by: Claire Andreas for InteriorCrowd
January 20, 2016
January 20, 2016
Open floor plans, high ceilings, and large windows – part of what makes Coastal design so unmistakableis the architecture behind it. Even if your house isn’t a Malibu Mansion, we can help you pick out a few ways to incorporate the casual, nautical designs into your space to create a comfortable, beach-house vibe.
Coastal life (or California Casual, aptly-named over here on the West Coast) is relaxed and mellow, so all your furnishings, textiles, and colors should reflect that. Cool blue, bright white, and relaxing beige can cover everything from floor to ceiling, mirroring the neighboring sandy beaches (or the waterfront you’re dreaming of).
Bright white walls and ceilings reflect the sun’s rays and open up a room to mimic the outdoors, even if your room is without floor-to-ceiling windows. Wood floorboards painted white brighten up a room even more, but be prepared for an increased level of upkeep! White floorboards definitely make a room look like a bright beachfront patio, but it also shows all the sand and scuff marks.
Weathered wood tables and chairs hint at old docks and piers, sun-bleached and eroding from the waves. Thin, unobtrusive side tables, lamps, or bed frames allow the bigger furniture to be the room’s focus, and are kindred with delicate shells and coral on the beach and the glistening sun on the water. You can also find patterns that replicate nature, like the scallops on the Serena and Lily chandelier, to add delicate oceanside features.
Any windows that are in the room should allow as much sunlight and vision of the outdoors as possible, so window coverings that are sheer, will allow maximum brightness. Using a heavy fabric will create a more wintery room, so linen and cotton are both great options for light, sunny fabrics that won’t weigh the room down. You can also cover sofas or beds with bright upholstery or linens, white or light blue are super fresh and summery, and cotton is a good option if you’ve often got sandy bodies running around.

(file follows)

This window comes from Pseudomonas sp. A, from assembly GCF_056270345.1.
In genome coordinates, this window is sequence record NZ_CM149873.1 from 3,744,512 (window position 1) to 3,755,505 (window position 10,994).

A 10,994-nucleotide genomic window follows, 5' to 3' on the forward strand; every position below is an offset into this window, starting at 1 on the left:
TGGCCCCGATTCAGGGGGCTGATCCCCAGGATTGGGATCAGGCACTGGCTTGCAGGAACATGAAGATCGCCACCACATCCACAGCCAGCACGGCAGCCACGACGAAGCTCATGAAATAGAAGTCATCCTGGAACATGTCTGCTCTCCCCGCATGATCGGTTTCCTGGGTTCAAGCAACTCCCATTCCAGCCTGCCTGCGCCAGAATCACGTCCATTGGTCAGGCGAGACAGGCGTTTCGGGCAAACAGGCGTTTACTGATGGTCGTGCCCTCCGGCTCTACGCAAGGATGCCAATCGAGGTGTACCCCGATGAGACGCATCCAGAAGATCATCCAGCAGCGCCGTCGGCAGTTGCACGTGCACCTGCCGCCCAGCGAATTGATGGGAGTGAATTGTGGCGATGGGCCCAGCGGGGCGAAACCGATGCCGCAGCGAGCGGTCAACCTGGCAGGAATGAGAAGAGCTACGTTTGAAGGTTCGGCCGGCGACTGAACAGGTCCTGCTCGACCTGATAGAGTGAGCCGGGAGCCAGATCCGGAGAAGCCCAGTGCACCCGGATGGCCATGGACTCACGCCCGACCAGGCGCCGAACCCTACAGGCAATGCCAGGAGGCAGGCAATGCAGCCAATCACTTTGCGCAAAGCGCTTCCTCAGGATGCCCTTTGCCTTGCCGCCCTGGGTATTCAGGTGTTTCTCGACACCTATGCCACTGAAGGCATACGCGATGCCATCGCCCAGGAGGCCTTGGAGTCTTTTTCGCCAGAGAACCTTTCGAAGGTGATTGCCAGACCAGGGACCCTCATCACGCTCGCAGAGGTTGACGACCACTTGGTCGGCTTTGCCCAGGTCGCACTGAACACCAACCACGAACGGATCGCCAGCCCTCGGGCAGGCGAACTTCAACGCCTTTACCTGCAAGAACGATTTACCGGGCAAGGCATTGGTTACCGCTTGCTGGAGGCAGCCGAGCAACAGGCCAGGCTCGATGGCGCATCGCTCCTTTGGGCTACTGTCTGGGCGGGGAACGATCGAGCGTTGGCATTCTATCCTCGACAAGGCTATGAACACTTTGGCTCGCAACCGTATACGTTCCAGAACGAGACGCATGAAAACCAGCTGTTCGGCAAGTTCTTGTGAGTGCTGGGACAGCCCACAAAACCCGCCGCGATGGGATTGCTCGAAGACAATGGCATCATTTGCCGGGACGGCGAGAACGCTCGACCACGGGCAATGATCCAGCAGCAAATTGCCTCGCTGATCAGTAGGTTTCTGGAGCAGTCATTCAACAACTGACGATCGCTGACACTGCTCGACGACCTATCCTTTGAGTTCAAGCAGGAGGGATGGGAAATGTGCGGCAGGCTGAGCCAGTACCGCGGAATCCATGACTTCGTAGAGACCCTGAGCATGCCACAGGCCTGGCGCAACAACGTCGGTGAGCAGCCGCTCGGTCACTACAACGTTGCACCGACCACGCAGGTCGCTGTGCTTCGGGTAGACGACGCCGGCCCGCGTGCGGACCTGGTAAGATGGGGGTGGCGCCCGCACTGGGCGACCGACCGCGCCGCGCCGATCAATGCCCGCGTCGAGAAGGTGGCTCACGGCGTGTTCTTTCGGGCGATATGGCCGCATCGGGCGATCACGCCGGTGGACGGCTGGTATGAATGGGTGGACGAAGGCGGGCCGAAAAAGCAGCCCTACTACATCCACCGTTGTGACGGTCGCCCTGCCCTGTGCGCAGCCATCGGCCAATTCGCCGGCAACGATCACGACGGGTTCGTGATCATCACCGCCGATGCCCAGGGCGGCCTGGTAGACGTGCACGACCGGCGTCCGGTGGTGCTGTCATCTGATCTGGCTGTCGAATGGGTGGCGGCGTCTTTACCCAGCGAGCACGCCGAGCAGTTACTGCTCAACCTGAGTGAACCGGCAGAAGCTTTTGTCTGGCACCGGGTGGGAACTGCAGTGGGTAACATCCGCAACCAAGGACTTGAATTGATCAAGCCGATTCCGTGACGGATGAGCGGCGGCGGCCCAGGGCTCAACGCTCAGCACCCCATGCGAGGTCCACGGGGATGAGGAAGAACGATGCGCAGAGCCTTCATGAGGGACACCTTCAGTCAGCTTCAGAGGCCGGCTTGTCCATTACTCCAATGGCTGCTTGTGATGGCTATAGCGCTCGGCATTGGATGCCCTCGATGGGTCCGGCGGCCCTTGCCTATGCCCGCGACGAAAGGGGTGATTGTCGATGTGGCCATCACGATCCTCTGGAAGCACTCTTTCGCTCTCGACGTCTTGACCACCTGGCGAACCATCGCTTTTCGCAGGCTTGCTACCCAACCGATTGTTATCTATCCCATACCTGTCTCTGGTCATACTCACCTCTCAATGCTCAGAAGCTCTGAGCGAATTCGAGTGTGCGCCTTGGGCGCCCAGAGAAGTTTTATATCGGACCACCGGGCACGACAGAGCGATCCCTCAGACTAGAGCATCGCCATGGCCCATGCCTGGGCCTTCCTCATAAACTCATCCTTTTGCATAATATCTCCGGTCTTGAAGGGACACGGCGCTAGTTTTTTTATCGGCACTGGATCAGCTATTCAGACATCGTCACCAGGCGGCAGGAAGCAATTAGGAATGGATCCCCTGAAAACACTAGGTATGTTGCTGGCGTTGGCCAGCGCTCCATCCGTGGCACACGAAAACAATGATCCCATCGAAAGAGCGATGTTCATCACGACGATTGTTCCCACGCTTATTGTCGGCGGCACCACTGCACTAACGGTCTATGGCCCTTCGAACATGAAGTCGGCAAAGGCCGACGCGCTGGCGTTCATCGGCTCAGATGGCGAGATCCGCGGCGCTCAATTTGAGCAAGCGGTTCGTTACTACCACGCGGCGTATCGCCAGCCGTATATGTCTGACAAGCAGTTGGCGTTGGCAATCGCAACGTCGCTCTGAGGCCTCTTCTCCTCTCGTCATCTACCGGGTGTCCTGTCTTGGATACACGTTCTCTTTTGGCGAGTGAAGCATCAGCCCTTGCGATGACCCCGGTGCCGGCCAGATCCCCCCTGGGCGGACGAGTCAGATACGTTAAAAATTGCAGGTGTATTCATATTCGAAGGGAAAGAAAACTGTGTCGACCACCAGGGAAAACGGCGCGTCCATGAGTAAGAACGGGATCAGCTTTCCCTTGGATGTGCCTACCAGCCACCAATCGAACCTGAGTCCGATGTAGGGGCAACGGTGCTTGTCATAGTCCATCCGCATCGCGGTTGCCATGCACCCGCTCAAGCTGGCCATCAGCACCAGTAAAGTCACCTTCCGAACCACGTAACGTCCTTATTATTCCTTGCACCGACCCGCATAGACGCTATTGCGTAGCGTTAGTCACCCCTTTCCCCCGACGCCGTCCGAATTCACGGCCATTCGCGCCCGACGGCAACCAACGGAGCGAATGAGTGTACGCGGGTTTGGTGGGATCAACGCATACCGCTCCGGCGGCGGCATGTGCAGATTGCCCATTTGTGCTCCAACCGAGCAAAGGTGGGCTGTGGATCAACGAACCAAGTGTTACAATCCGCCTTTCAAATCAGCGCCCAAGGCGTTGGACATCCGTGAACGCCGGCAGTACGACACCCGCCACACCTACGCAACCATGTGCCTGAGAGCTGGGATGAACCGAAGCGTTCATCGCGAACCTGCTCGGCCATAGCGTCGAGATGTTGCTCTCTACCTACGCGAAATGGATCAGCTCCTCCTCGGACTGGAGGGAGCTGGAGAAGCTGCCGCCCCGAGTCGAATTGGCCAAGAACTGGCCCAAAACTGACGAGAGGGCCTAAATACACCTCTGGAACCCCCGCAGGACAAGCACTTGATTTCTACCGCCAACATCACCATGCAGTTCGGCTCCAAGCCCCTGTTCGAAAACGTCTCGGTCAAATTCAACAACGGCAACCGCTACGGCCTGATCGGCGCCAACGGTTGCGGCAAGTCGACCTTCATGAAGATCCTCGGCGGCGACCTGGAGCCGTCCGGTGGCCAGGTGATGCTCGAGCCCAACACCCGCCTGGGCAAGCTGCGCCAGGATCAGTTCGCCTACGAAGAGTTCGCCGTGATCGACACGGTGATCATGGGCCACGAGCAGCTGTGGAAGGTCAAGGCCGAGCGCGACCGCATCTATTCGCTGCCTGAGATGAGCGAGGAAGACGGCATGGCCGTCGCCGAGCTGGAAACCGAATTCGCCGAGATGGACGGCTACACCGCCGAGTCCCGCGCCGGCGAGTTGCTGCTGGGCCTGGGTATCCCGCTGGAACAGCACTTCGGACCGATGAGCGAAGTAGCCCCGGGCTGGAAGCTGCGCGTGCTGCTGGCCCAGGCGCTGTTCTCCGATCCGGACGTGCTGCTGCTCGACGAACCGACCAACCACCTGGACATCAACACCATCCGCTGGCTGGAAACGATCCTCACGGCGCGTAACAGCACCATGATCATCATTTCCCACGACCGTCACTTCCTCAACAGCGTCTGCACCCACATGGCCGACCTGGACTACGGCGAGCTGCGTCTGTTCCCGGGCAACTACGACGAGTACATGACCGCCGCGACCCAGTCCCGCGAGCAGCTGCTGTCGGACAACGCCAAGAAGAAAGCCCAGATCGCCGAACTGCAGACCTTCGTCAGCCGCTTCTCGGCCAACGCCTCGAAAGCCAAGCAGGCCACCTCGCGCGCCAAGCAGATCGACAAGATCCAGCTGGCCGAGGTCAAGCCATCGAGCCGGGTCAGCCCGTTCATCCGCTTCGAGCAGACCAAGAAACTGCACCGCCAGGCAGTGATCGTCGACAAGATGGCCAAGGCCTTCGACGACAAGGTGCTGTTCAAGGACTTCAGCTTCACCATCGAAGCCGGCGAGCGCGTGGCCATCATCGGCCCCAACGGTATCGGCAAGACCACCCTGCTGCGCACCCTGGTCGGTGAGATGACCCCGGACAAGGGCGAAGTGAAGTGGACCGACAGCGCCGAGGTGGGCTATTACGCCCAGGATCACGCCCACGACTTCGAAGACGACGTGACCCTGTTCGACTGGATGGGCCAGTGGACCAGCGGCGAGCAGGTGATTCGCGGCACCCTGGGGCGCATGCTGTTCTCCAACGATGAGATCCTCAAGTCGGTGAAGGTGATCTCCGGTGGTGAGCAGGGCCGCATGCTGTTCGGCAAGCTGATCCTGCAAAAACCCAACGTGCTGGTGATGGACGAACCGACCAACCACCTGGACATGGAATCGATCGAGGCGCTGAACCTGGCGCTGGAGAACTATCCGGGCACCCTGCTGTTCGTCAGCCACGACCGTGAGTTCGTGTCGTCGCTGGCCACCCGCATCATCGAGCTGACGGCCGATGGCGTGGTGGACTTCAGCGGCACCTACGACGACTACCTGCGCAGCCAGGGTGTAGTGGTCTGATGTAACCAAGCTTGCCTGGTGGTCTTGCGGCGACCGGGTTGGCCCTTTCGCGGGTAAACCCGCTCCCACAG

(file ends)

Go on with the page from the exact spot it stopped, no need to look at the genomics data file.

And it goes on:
Stripes representing oceanside trim cite back to nineteenth century France, when sailors first wore Breton stripes on the backs of their uniforms to distinguish them from the waves, and the pattern has been associated with nautical themes ever since. Incorporate horizontal or vertical stripes (navy, red, and cream for an über-americana accent) into pillows, upholstery, and curtains. Marine accessories like shells, driftwood, and pebbles, bring some of the beach right into your home by lining walls or being set on tables as centerpieces.
Feeling inspired? Our team of designers can help you turn your space into a seaside retreat. Head over to InteriorCrowd to get started!
Claire is the Content Manager at InteriorCrowd. While she was studying Film and Media at Queen's University, she worked as the Photo and Media intern at Dwell Magazine and fell in love with San Francisco's design community. After graduating, she returned home to the Bay Area and joined the team at InteriorCrowd.